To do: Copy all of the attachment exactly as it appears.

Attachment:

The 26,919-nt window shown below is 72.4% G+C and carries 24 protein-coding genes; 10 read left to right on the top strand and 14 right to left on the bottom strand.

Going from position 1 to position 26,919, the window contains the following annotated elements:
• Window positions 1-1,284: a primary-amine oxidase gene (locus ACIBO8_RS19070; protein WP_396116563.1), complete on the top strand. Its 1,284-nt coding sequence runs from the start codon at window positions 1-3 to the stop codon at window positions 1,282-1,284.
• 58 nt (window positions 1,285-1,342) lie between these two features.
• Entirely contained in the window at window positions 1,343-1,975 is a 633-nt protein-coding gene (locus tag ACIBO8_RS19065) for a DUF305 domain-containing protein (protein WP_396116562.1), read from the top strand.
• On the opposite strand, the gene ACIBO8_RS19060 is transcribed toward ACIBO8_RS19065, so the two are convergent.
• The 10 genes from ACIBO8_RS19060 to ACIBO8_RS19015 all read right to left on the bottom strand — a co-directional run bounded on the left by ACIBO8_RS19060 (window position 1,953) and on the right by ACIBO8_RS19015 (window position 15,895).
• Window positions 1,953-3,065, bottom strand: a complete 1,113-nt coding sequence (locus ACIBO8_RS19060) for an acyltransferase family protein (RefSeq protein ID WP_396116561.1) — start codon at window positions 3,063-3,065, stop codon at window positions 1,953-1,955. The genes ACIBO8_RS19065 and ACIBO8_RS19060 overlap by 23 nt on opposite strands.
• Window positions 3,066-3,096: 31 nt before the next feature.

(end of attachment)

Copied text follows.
The 26,919-nt window shown below is 72.4% G+C and carries 24 protein-coding genes; 10 read left to right on the top strand and 14 right to left on the bottom strand.

Going from position 1 to position 26,919, the window contains the following annotated elements:
• Window positions 1-1,284: a primary-amine oxidase gene (locus ACIBO8_RS19070; protein WP_396116563.1), complete on the top strand. Its 1,284-nt coding sequence runs from the start codon at window positions 1-3 to the stop codon at window positions 1,282-1,284.
• 58 nt (window positions 1,285-1,342) lie between these two features.
• Entirely contained in the window at window positions 1,343-1,975 is a 633-nt protein-coding gene (locus tag ACIBO8_RS19065) for a DUF305 domain-containing protein (protein WP_396116562.1), read from the top strand.
• On the opposite strand, the gene ACIBO8_RS19060 is transcribed toward ACIBO8_RS19065, so the two are convergent.
• The 10 genes from ACIBO8_RS19060 to ACIBO8_RS19015 all read right to left on the bottom strand — a co-directional run bounded on the left by ACIBO8_RS19060 (window position 1,953) and on the right by ACIBO8_RS19015 (window position 15,895).
• Window positions 1,953-3,065, bottom strand: a complete 1,113-nt coding sequence (locus ACIBO8_RS19060) for an acyltransferase family protein (RefSeq protein ID WP_396116561.1) — start codon at window positions 3,063-3,065, stop codon at window positions 1,953-1,955. The genes ACIBO8_RS19065 and ACIBO8_RS19060 overlap by 23 nt on opposite strands.
• Window positions 3,066-3,096: 31 nt before the next feature.